Style and Technique
Robbe-Grillet uses surrealism to illustrate feelings about traditional gender relations. This is perhaps the best form in which to express such thoughts, as the topics and questions raised challenge the traditional way one thinks about the world. It is also more effective to present this conflict with shadowy characters in an unreal setting than to discuss it in a more realistic manner. The surreal context allows readers to step outside their own situations and look at the story from a perspective that had not been previously possible. Thus readers may empathize with a fictional character who may not be unlike a person from everyday life. Readers may then be equipped to apply this new perspective to their own situations.
Robbe-Grillet’s writing is characterized by detailed descriptions. The story begins with the minute details of a flow of blood that, at first, seems to fill the entire picture. It is hard for the reader to tell what will happen next, because the setting is so unfamiliar.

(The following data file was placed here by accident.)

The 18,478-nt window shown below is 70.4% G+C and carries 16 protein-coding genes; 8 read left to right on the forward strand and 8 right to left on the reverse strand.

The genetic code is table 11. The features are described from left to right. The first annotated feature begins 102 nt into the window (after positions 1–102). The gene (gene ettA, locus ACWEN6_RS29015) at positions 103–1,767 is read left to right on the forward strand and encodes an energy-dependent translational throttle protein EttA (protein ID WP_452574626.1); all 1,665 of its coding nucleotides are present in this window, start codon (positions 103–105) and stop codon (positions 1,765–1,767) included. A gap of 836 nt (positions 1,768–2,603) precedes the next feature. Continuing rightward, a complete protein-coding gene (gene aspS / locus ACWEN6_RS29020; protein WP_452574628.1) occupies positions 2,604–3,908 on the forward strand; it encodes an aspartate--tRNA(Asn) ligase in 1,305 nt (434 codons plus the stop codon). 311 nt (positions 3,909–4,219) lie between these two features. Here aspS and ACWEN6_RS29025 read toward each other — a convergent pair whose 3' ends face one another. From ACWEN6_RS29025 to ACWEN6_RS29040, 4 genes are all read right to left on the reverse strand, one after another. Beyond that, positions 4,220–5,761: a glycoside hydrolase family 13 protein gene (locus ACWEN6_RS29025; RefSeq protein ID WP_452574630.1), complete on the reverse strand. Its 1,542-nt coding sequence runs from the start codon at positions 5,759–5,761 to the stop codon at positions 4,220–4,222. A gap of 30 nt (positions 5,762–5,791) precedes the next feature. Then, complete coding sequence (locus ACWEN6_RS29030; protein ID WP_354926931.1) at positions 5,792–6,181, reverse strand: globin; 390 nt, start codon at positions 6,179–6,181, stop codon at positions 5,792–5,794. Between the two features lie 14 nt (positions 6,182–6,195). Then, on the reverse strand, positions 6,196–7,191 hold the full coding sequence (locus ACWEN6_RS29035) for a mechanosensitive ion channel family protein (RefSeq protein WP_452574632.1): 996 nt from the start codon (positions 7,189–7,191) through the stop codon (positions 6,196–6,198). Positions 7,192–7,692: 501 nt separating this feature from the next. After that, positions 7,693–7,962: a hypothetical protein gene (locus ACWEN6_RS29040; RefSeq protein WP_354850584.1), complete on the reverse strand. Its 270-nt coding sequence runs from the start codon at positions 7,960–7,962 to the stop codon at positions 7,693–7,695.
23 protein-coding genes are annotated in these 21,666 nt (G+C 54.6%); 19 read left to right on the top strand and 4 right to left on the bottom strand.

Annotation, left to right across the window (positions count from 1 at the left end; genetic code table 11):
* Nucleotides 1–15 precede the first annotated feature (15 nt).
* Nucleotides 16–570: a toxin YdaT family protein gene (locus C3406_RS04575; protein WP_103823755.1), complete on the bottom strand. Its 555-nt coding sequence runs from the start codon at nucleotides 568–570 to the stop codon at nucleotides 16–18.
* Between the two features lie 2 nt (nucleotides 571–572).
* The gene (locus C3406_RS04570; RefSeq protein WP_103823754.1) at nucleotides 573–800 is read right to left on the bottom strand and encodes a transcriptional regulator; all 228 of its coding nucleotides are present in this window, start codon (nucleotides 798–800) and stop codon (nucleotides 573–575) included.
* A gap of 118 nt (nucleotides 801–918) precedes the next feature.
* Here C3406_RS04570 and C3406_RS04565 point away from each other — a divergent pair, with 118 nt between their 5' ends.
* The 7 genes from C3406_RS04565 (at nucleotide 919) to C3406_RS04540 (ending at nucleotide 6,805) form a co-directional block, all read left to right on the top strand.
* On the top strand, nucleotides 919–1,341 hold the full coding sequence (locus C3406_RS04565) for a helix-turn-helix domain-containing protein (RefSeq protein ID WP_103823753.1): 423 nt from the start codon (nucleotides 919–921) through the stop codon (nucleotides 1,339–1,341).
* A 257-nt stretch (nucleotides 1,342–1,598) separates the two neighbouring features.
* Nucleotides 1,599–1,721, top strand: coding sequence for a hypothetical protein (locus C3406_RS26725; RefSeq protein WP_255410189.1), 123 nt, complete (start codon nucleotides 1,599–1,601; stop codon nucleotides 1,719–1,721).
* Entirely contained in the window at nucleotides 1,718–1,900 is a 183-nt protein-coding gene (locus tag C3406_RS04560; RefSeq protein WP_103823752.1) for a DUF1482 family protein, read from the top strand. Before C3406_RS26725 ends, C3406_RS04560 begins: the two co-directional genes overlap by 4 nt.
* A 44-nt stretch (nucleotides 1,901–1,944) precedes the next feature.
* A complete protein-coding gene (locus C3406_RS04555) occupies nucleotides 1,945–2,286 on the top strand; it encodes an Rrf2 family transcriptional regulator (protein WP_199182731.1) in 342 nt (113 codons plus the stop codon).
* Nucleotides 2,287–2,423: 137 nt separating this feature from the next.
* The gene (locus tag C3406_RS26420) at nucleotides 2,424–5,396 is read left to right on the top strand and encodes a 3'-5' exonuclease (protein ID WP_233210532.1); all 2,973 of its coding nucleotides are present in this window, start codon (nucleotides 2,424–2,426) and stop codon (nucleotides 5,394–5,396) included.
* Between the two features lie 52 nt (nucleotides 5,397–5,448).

When the unfamiliarity is established, Robbe-Grillet denaturalizes the view of the reader through a cinematic viewpoint. The reader is coerced into viewing the scene in the way the author has presented it. This cinematic technique is useful in demonstrating the author’s assertion that the mutilations described happen in a temporal context as well as in a spatial one, a fact most clearly demonstrated as the story appears to rewind and play back, and also when the author reveals the same scenes from different vantage points.